But the individual characteristics of the proto-scientists, those who are a subset of the broader human species, is not enough. I think it can be reasonably argued that science as we understand it has been a one off invention. The ancient Greeks came close, but the pre-Socratics gave way to more explicit streams of ethical and metaphysical philosophers and technicians like Archimedes or Hero. Science needs a particular social context, and a scientific culture. The Lunar Society was simply an illustration of the general concept. It would be an oversimplification that children can't do science because they don't have journals, conferences and standard units of measurement, but that is certainly part of it. It is commonly held that only humans can generate culture, learning and improving on what we learn from conspecifics. Our culture has been on an ascending ratchet upward in complexity for millions of years now. But many aspects seem to me to be ahistorical. Religion for example is I think one of those. I've said before that if you set loose a bunch of amnesiacs on an island they would create a supernatural world-view soon enough. While children have the basic tools of science, it is a unintuitive social complex which they can not generate with ease. In contrast, I believe religion is "closer to the cognitive code" so to speak, like art, language or basic social pecking orders it emerges naturally, is evoked, from any random collection of human beings. Technology is something we associate with science, but some historians would make the argument that up until about 100 years ago technology was a matter of tinkering and testing by artisans and hobbiests, not a matter of implementation of scientific modeling. Certainly H. erectus had technology, but the stability of the Oldowan Culture does not seem to indicate too much innovation, and certainly doesn't resemble the explosive ladder of complexity and Mooresian geometrical rate of growth that is the characteristic of modern technological civilization driven by pure science at its root.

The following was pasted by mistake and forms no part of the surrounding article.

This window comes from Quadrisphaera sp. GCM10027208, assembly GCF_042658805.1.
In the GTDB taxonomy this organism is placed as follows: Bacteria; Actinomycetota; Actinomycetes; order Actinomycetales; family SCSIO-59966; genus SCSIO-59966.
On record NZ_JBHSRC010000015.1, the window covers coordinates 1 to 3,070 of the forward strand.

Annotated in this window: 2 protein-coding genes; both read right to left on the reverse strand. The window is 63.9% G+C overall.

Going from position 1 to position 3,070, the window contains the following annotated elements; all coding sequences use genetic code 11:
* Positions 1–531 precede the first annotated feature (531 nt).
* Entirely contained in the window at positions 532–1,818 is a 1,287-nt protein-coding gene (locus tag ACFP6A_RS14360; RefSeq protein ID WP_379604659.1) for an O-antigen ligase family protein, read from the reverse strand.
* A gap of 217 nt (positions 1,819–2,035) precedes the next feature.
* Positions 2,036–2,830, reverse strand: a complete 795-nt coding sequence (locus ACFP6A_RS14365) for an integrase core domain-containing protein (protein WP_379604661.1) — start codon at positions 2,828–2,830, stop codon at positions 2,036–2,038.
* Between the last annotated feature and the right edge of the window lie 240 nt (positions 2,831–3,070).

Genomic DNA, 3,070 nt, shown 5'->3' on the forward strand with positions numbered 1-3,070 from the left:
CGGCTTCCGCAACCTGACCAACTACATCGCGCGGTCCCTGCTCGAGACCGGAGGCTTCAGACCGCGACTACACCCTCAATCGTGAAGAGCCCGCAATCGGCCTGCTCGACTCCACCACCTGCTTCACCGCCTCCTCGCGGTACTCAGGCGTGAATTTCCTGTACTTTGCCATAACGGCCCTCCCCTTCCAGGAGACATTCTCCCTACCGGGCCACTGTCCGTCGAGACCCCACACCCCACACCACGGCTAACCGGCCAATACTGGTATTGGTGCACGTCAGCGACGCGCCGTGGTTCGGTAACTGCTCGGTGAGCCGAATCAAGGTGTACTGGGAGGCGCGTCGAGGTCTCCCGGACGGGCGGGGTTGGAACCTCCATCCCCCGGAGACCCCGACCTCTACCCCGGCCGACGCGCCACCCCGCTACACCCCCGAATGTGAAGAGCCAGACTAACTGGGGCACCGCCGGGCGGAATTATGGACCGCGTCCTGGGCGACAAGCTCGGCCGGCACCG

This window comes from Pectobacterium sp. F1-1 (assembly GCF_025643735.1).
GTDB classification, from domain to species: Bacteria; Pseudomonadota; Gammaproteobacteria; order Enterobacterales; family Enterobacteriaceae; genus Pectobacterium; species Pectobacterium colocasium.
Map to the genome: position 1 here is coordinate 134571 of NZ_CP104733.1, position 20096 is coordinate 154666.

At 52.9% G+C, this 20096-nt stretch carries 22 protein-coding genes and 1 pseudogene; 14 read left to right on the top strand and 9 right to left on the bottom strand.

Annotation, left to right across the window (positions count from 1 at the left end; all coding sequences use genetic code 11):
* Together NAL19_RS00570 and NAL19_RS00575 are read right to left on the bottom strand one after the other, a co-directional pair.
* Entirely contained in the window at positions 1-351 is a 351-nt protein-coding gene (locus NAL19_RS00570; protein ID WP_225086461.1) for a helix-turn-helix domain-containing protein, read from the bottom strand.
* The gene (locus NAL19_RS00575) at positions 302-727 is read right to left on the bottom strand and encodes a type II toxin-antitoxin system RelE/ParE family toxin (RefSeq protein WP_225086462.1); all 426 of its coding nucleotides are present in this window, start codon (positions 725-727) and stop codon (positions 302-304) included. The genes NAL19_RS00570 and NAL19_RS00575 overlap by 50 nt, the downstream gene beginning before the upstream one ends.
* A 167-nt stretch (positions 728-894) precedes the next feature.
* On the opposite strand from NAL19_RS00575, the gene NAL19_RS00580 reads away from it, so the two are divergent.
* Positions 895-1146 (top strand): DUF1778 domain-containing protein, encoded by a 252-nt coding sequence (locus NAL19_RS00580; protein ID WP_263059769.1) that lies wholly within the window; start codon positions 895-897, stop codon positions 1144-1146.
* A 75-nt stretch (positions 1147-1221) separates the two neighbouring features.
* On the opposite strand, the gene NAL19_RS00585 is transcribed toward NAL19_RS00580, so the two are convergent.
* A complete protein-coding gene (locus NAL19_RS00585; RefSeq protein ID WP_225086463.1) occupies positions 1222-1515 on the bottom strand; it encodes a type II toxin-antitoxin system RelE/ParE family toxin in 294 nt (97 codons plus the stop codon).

Humans can thread many strands into the edifice we term "culture," but some are intuitive, natural and "closer to the cognitive code." If the great French culinary tradition died tomorrow, in a century I suspect someone would taste those fine tastes again. If every systematic theologian was snatched from the earth by the hand of God, within a few generations systematic theology would reappear. But if every scientist disappeared from the face of the earth (engineers inclusive), then I believe civilization would collapse, after the lawyers had sued every company and individual who they could hold liable. If every biologist disappeared I believe the hole in science could be closed within a generation. As long as enough of the culture survived the fire would remain lit in the demon haunted world, but if the individuals who perpetuated the scientific culture disappeared it would become a thing of myth within a generation as civilization degenerated back into "gunpowder empires." And the culture is all in the end because it is necessary, the last step on the long journey. Psychologists like Kahneman and Tversky show us that scientists are generally biased, ignorant and intuitionally blinded individuals. For a specific example, consider the debate between the "Classical" and "Balance" schools of evolutionary genetics, they spent 30 years debating whether one or the other was right. When Lewontin and Hubby came out with their paper showing enormous levels of polymorphism the two "orthodox" rival theories were both rendered outmoded. Neutral Theory rose up to explain the high levels of polymorphism, and the proponents of the two older theories integrated the new data into their paradigms (many, like Richard Dawkins, quietly accepted defeat but declared they'd won!). Nature is always more clever than scientists, they are always catching up to her tricks after she's poked them in the ribs and run off.